Parents of minors violating curfew to face raps: QCPD


Posted at Jun 27 2018 04:48 PM

MANILA - The Quezon City Police District (QCPD) warned Wednesday that it would file complaints against parents of minors caught repeatedly violating the curfew and other local ordinances. 

Police have rounded up 679 minors for violating the 10 p.m. to 4 a.m. curfew over the past 2 weeks, said QCPD director Chief Supt. Joselito Esquivel. 

Minors taken into custody undergo a booking process at the Department of Social Welfare and Development before police escort them back to their homes, he said. 

"Kapag gabi-gabi na namin ginagawa 'yan, sa pangatlong gabi, kayo na idedemanda naming mga magulang,” he said. 

(When we are already doing that every night, on the third offense, we will sue the parents.) 


Arrests under the government's anti-narcotics campaign and stricter implementation of local laws have increased the congestion rate at QCPD's detention cells by 300 percent, Esquivel admitted. 

"Some call it subhuman but that's the only facility that we have," he said.

Youth advocate group Salinlahi Alliance for Children’s Concerns said bringing children to police stations might pave the way for trauma and abuse. 

“May mga cases tayo natatanggap na mga bata nire-rescue, nasu-subject sa violation, sa pagmamalupit, pang-aabuso, perpetrated by authorities who are supposedly duty-bound to protect rights of children," said the group's general secretary, Eule Rico Bonganay.

(We have received reports of cases of children who were rescued but were instead subjected to violations, violence, abuse perpetrated by authorities who are supposedly duty-bound to protect rights of children.) 

Lawyer Michael Henry Yusingco, research fellow at the Ateneo School of Government, agreed that minors may experience stigma if their trips to police stations go awry.

“We have to be careful how we categorize our youth as tambays, loiterers, or petty criminals. This could be a stigma for them and diminish their chances of having a meaningful life,” he said.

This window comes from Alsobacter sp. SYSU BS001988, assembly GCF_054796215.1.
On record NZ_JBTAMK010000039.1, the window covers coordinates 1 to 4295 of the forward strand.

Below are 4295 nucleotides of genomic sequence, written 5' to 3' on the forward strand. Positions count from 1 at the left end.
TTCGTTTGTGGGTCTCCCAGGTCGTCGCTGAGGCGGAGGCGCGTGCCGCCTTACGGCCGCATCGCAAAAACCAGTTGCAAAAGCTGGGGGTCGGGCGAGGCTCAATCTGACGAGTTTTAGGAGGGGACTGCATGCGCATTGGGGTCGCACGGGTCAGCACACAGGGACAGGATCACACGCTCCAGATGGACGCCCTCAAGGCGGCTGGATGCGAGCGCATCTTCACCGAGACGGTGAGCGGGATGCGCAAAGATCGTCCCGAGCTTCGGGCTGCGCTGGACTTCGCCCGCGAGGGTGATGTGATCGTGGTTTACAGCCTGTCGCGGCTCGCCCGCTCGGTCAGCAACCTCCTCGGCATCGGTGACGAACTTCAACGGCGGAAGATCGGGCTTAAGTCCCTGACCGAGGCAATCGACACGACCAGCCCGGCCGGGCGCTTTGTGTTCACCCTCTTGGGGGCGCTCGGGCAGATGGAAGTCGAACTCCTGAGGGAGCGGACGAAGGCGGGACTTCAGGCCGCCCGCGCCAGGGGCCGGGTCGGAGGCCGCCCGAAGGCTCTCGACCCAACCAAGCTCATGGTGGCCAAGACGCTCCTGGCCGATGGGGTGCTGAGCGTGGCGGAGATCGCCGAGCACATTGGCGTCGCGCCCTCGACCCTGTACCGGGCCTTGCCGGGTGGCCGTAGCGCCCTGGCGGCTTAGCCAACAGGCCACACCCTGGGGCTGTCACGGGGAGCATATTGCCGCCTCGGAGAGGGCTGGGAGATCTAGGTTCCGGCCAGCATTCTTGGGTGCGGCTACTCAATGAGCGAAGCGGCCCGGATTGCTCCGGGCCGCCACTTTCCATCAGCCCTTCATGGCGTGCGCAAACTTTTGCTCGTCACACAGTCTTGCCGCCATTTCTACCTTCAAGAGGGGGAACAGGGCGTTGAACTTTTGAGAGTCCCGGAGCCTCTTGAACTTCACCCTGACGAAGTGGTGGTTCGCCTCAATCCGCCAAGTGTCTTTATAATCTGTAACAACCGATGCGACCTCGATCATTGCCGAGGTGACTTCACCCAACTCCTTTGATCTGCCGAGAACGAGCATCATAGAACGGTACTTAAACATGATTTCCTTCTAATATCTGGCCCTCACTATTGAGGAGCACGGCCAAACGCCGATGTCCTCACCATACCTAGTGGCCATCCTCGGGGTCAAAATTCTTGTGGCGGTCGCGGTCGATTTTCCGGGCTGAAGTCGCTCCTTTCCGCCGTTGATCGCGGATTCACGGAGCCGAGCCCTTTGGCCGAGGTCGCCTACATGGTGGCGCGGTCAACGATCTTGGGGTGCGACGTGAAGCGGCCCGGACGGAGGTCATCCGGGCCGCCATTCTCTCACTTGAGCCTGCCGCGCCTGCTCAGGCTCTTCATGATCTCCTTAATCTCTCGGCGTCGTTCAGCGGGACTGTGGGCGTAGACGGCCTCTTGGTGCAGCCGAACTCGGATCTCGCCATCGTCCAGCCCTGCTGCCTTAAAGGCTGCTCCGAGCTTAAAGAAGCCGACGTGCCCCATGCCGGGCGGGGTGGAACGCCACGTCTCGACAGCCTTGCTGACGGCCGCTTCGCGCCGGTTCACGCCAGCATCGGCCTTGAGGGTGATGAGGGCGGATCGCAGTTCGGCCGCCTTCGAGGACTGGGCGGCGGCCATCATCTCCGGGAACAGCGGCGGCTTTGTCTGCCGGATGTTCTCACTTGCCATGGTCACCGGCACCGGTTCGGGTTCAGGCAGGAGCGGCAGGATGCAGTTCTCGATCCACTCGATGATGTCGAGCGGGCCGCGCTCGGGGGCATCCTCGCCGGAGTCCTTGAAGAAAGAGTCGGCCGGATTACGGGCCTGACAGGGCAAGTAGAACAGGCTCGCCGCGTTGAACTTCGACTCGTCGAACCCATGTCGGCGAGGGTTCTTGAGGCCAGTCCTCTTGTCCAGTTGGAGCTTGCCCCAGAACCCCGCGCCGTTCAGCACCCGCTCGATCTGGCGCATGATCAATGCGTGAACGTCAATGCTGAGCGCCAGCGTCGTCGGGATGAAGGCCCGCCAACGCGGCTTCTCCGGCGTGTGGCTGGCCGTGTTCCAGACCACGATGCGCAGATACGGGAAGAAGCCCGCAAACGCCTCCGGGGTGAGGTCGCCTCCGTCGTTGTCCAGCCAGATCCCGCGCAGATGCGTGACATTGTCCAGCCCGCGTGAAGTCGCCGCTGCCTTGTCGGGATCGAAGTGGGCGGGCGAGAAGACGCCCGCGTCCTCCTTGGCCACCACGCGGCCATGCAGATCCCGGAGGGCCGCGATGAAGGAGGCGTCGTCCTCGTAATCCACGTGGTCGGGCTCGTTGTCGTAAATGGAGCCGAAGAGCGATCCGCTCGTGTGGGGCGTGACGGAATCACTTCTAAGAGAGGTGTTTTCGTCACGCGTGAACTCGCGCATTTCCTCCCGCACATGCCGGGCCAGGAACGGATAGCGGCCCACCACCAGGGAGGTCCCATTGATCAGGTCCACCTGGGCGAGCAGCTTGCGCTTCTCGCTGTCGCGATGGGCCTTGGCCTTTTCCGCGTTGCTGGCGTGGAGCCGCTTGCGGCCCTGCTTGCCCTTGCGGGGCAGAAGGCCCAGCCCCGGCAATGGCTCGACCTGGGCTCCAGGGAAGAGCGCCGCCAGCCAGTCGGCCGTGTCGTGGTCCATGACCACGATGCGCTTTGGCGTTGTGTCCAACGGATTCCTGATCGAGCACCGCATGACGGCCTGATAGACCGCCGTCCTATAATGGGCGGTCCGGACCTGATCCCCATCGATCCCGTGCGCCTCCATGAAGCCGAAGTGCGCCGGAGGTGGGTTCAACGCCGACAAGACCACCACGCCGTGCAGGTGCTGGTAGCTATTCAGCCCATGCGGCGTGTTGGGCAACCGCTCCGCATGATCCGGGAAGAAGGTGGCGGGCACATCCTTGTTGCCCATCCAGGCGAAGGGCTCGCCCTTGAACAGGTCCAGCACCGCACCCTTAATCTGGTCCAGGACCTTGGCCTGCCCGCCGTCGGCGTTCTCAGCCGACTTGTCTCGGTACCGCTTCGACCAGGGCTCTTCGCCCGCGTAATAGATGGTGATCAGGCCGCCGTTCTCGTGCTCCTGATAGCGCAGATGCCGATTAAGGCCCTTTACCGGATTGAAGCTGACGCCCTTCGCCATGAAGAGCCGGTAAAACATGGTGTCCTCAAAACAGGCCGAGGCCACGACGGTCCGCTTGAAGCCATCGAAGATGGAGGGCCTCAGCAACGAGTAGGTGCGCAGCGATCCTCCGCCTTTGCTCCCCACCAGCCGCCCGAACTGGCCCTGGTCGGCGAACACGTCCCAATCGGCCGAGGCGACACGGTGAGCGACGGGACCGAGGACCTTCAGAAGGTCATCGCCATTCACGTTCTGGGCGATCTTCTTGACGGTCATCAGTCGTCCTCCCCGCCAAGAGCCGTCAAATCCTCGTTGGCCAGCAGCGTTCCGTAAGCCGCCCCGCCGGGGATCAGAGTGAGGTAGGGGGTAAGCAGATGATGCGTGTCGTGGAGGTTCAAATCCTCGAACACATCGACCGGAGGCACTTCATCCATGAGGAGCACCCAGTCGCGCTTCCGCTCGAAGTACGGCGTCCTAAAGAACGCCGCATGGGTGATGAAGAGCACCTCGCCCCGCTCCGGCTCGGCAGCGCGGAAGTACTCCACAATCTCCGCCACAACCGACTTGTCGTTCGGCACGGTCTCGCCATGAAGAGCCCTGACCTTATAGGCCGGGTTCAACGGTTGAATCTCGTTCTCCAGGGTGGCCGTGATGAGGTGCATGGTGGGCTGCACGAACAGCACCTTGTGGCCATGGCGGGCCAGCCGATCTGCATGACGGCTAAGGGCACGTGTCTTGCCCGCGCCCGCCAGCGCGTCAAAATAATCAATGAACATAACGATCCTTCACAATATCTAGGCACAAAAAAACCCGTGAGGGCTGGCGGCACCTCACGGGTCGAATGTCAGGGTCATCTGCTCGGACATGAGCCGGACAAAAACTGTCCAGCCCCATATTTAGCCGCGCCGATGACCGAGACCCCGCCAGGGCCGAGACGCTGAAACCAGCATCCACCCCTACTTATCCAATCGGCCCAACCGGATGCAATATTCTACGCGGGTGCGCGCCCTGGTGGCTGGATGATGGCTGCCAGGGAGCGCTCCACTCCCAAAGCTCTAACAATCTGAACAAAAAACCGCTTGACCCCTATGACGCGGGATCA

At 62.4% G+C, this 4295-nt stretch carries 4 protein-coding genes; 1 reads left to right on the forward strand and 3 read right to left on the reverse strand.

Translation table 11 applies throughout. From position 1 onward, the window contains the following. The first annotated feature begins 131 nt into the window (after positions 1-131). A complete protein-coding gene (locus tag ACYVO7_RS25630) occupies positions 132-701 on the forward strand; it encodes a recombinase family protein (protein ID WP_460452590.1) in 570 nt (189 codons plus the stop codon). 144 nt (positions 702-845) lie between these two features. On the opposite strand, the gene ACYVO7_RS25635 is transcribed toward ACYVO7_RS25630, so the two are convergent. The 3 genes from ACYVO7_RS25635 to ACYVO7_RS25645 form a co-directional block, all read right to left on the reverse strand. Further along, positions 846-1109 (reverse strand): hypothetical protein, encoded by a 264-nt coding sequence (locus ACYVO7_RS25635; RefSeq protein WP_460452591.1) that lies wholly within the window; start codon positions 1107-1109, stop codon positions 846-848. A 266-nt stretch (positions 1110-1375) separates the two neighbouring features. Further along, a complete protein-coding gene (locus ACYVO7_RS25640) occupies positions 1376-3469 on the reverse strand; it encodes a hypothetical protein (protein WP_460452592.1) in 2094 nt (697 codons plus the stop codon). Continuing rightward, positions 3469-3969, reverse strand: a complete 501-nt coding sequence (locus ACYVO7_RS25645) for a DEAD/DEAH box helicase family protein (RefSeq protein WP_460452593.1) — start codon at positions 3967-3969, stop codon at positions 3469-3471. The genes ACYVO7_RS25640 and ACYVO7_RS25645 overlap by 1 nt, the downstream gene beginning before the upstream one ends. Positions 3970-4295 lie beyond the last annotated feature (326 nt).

“Ideally, they should be brought into special facilities dedicated for minors, problem is wala tayong ganoon (we don't have that). The police work with what they have,” he added. 


The QCPD, for its part, said trained personnel from its Women's and Children's Desk practice extreme caution in bringing children to police stations. 

“They are not being jailed, they are not being handcuffed because we treat them as victims,” Esquivel said.

He also urged the public to refrain from giving alms to children on the streets as this might encourage them to stay out of their homes. 

Yusingco, meanwhile, encouraged local government units to create child-friendly facilities where apprehended minors may be brought instead of the police precinct. 

President Rodrigo Duterte on June 13 ordered law enforcers to be strict against late night loiterers. 

Between then and June 26, a total of 3,057 were arrested in Quezon City for violating local laws, police records showed. 

Out of the total, 448 were arrested for drinking in public areas, 686 violated the smoking ban, 479 were caught half-naked, 679 were minors who disobeyed the curfew, and 795 violated other local ordinances.
Police warned and immediately released 1,835 of those arrested while 35 were fined and 1,187 were charged.

Esquivel said the government has not mounted an "anti-tambay" campaign but is merely enforcing local laws against “discipline crimes.”

-- Report from Ron Gagalac, ABS-CBN News